With generous assistance available (from the public purse) for the likes of woodland creation and peatland restoration, international companies and their investment arms are eyeing up the opportunity that Scottish land presents for carbon sequestration – what some might euphemistically term “green washing”. And it’s all taking place away from the scrutiny of the public eye.

Even those who stand to be directly affected by the trade, those who actually live on the estates that are changing hands, have little idea of what’s happening, far less any ability to exert any influence.

The rush to a zero-carbon economy was not meant to result in the swelling of the coffers of the landed gentry – if anything the hope was for the opposite – but in the context of Europe’s most concentrated ownership system it was perhaps an inevitable consequence.

Follow the money is often the cry, but the problem here is that, insofar as it is at all possible, it leads down a murky avenue that portrays modern Scotland in a very poor light.

The proposals to try and address the situation by the Scottish Land Commission should leave those who wish their business to be conducted away from prying eyes a little more uncomfortable. For that alone it should be commended.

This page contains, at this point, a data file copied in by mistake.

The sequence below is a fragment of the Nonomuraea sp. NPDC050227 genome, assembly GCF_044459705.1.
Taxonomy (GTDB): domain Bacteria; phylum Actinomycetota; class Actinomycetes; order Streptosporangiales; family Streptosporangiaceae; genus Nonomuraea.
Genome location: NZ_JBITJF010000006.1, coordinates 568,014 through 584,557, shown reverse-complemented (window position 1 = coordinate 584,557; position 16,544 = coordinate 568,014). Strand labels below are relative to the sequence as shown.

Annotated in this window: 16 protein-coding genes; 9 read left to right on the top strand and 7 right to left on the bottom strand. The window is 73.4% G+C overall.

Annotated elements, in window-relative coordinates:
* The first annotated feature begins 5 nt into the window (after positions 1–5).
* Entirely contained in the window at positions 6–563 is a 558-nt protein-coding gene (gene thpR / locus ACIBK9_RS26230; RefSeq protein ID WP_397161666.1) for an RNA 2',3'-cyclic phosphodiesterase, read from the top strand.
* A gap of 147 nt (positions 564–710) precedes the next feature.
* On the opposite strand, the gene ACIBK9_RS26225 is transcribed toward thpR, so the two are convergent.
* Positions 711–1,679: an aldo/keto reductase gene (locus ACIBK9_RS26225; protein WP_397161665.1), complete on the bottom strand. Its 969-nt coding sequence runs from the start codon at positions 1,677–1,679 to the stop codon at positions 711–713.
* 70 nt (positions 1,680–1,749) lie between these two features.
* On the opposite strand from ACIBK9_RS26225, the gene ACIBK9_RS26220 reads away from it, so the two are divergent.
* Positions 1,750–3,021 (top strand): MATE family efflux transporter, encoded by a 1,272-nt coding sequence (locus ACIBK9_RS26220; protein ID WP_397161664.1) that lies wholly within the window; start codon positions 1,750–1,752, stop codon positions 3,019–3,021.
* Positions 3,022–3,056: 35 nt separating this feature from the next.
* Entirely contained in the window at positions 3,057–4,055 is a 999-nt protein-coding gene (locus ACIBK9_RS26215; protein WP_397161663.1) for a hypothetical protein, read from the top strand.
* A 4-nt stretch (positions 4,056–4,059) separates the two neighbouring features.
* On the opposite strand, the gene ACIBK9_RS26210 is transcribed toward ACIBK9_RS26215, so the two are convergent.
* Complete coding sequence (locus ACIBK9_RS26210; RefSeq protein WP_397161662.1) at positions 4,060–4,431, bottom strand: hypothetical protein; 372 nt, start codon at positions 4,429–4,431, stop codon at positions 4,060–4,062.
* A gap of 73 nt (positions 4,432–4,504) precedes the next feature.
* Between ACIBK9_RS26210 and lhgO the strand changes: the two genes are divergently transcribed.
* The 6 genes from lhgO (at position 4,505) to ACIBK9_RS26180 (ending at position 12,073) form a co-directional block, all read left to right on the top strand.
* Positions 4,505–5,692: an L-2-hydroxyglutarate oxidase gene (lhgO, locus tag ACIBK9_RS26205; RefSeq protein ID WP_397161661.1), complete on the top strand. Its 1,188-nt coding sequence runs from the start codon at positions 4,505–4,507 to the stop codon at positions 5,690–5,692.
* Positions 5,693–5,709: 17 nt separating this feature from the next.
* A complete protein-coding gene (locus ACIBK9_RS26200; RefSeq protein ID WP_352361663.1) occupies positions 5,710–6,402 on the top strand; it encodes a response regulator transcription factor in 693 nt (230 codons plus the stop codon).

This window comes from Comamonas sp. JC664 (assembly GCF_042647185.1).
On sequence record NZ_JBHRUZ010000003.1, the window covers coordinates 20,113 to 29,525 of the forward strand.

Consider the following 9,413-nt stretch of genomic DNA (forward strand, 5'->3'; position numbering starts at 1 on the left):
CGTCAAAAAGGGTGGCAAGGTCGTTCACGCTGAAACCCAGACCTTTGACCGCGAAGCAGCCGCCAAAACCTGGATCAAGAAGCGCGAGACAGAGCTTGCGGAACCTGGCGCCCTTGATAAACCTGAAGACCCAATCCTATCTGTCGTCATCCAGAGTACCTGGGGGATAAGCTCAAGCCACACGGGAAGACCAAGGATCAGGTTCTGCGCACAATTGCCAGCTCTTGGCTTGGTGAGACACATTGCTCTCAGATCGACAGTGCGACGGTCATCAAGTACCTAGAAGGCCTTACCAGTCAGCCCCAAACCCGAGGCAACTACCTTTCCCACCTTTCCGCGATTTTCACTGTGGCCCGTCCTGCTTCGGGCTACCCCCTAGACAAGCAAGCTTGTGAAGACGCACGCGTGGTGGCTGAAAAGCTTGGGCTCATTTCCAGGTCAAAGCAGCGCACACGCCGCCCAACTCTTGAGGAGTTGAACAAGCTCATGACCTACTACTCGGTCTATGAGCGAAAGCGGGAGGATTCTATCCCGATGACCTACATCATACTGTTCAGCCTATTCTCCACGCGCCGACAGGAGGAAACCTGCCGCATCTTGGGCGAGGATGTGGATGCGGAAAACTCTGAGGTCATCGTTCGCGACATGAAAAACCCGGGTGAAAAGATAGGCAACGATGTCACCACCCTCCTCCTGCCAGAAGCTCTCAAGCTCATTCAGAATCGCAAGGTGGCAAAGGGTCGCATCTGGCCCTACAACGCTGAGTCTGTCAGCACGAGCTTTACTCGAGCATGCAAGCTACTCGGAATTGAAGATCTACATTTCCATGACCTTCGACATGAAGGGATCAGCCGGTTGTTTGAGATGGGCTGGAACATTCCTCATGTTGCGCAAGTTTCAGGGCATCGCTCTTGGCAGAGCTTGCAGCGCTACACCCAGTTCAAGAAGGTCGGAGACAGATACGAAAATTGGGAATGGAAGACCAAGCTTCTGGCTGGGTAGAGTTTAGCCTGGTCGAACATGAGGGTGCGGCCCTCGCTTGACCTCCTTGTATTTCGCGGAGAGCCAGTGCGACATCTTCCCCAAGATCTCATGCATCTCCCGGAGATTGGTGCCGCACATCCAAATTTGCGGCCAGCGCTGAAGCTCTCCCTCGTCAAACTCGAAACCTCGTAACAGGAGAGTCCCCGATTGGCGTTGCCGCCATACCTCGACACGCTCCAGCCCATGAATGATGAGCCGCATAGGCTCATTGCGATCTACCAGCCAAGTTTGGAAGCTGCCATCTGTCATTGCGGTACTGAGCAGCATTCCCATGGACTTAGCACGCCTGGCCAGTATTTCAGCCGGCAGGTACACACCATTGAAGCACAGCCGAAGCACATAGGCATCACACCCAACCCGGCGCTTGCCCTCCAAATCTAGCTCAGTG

The recommendations contain three main strands: adjusting the grants available so they contain more of a public interest test; introducing a public interest element before the sale of any large estate; and adjusting the tax regime to influence the market.

This last one, while potentially the most far-reaching, is also the most problematic due to the tax-changing powers of the Scottish Parliament being so limited, but the commission makes it clear that it is well within the competency of Holyrood to produce a public register on exactly what incentives are at play. Then, at least we would know.

In introducing the report, the commission said: “If action is not taken to actively shape the market, we risk greater concentration of the ownership and benefits of land. Individuals, local businesses, farmers and communities will find it harder to take part in the land market, decision-making and sharing in the benefits.”

Of course, the commission are themselves powerless; they are merely consultative. It will be up to MSPs and the Scottish Government to take it forward, if it ever manages to become a priority in the maelstrom of constitutional division.